Since life can be full of financial goals such as saving to buy a new house or putting money aside for your children’s education, it can be all too easy to forget about preparing for the golden years where you aren’t working any more. This is a crucial life goal though, so it will pay (literally) to think about your retirement in the right manner. Here are three of the most common mistakes to avoid so that you can then gain the finances you need once you get older.
Don’t Put Off Planning
Since retirement is several decades away, there is always the temptation to focus on other things first. Buying a new car, saving up for a wedding, or going on holiday are just a few of the many ways in which life demands your money here and now. Even if you put a few thousand Pounds towards your retirement each year though, you’ll eventually build up a sizeable amount through compound interest. Here’s a glimpse of what you’ll gain at 65if you start saving at:
- 20 years old: £319,000
- 30 years old: £180,000
- 40 years old: £95,000
The above calculations assume you pay £2,000 a year and that the value increases by 5%. It also assumes you reinvest all of your savings and never take anything out.
As you can see, there is a sizeable difference between starting at 20 and starting at 40. The additional payments and the extra compound interest both have a massive effect on how much you eventually gain once you retire.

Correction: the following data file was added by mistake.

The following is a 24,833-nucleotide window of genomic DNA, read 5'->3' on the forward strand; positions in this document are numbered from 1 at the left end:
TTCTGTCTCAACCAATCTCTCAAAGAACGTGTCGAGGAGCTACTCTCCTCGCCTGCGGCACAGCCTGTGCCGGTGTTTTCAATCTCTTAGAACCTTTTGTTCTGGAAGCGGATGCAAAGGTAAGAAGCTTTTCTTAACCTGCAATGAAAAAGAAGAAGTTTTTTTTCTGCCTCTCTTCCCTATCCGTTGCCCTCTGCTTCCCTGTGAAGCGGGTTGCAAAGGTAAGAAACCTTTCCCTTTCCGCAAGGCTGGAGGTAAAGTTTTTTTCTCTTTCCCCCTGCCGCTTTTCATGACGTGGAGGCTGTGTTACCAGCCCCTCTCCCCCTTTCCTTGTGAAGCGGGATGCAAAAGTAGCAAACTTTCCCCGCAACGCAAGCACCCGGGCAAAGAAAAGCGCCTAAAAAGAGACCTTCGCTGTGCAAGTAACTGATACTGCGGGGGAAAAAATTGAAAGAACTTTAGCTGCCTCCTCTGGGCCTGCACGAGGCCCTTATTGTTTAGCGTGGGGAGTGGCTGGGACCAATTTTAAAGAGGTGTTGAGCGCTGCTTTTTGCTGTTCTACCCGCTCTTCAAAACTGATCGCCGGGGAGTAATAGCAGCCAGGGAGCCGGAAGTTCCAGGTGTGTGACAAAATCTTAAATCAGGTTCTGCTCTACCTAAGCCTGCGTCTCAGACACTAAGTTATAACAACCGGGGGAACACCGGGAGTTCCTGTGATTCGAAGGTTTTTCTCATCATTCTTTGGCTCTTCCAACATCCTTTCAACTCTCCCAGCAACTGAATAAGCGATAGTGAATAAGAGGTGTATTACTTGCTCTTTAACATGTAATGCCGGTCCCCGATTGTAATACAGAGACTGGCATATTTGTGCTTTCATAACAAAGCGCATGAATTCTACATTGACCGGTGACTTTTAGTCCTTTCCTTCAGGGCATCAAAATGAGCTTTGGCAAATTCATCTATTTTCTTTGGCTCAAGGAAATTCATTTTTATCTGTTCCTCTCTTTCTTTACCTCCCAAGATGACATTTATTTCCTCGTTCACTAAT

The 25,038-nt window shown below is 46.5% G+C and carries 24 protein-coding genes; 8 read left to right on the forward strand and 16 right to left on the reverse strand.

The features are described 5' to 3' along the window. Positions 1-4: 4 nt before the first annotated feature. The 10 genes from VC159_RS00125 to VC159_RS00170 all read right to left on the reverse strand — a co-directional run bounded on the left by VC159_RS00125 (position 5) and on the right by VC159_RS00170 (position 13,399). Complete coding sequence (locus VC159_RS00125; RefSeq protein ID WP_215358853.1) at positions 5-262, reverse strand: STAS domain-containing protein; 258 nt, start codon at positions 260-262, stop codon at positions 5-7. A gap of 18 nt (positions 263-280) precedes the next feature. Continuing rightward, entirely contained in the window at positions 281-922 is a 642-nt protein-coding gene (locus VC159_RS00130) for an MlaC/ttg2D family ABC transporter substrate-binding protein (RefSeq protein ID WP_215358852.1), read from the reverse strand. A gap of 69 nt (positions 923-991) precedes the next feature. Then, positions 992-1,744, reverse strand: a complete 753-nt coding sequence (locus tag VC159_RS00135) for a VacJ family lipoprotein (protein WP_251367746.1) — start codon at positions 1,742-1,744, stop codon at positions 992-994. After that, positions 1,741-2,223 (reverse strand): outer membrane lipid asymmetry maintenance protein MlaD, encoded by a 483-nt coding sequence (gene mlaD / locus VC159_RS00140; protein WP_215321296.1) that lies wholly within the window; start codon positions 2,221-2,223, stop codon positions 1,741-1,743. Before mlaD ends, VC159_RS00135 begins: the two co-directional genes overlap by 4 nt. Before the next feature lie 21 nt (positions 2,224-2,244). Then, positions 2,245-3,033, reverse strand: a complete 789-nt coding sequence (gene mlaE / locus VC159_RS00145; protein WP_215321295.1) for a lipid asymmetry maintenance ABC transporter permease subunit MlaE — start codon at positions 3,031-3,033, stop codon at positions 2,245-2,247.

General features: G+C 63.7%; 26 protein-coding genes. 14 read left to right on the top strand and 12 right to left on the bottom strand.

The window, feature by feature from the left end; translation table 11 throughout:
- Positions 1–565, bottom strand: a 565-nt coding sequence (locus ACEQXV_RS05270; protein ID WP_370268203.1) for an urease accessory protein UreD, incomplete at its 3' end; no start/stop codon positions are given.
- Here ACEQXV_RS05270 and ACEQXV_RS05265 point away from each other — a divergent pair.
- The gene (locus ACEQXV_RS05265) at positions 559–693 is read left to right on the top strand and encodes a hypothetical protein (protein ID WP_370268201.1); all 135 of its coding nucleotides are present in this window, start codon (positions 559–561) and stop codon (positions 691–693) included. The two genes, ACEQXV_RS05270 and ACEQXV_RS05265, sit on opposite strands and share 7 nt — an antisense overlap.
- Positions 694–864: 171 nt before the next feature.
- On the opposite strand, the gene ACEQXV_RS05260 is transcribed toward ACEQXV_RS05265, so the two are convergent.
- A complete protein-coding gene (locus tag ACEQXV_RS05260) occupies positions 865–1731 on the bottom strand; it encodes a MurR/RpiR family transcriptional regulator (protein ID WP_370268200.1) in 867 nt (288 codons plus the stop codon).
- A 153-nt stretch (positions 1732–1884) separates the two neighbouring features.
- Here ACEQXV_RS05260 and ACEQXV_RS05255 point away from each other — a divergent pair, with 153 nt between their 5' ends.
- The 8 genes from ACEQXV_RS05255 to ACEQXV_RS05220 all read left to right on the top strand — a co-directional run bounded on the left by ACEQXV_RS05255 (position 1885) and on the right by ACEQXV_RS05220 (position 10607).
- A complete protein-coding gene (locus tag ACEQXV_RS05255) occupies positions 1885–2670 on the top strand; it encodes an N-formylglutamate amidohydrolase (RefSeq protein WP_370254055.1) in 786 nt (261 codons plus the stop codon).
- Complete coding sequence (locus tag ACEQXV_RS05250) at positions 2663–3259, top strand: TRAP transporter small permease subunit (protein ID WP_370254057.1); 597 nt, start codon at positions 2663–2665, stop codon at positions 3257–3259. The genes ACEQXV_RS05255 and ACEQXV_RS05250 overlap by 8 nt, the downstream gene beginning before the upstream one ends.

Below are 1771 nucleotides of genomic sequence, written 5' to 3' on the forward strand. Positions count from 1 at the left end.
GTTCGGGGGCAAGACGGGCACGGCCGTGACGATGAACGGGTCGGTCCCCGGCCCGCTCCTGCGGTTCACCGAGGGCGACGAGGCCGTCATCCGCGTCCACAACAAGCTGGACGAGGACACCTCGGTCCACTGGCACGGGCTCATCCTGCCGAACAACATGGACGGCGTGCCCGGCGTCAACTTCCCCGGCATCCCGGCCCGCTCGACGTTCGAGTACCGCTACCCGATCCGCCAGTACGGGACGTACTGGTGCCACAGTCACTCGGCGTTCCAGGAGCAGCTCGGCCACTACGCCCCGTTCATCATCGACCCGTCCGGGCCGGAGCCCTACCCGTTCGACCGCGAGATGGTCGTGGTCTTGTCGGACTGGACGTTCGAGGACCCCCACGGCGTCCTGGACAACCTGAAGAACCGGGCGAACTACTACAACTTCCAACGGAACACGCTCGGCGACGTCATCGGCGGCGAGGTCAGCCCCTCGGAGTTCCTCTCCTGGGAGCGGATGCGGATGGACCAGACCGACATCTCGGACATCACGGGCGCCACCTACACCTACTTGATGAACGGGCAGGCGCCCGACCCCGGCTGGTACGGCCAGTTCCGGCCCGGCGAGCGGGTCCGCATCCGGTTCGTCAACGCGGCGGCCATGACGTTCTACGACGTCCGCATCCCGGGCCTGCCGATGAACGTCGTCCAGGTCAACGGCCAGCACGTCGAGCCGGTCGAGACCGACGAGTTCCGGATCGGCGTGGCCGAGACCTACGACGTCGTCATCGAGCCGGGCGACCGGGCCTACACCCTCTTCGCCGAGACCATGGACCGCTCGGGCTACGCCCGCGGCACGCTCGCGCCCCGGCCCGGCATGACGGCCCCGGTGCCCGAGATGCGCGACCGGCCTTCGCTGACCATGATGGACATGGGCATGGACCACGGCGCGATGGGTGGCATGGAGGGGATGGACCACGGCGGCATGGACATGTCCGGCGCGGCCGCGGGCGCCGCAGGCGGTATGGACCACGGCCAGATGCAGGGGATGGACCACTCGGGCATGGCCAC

Don’t Underestimate How Much You’ll Need
Of course, you’ll need a target when figuring out how much you’ll actually need per year once you stop working. This is another area where most people fail, as they typically calculate a number that is too low for their future financial requirements. This is because the general rule of thumb (that you’ll need 70 – 80% of your current earnings to survive) doesn’t take into account several important factors. Whether using an annuity calculator to figure out which option is best or talking to a consultant who specialises in retirement planning, you will need to think about the following important, yet often overlooked aspects of elderly living:
- How long do you think you’ll live after retiring?
- Will you still have mortgage payments to make?
- Should you add extra money for medical bills?
- Are you thinking of travelling once you stop work?
You’ll also need to think about how much the cost of living will increase between now and your retirement. Look at the best and worst case scenarios for inflation rates (which can be between 2 and 4%) and calculate any increased expenses that you may have to pay in the future.
Don’t Ignore Tax Beneficial Plans
The government also offers tax incentives for those who put money towards their retirements. In the UK, this is provided in the form of an Individual Savings Account (ISA) as well as pension plans. Both of these can be used together to reduce the tax you pay now. This means that, instead of giving money to the government, you can instead put it towards your happiness and wellbeing in the future.
By ignoring these kinds of plans, you’ll effectively be throwing your money away. However, to get the best combination of ISA’s and pension plans, you’ll need to do your research or talk to a retirement consultant. This added information and advice will help you to find out exactly what you need to when it comes to putting money towards your retirement in an effective, simple manner.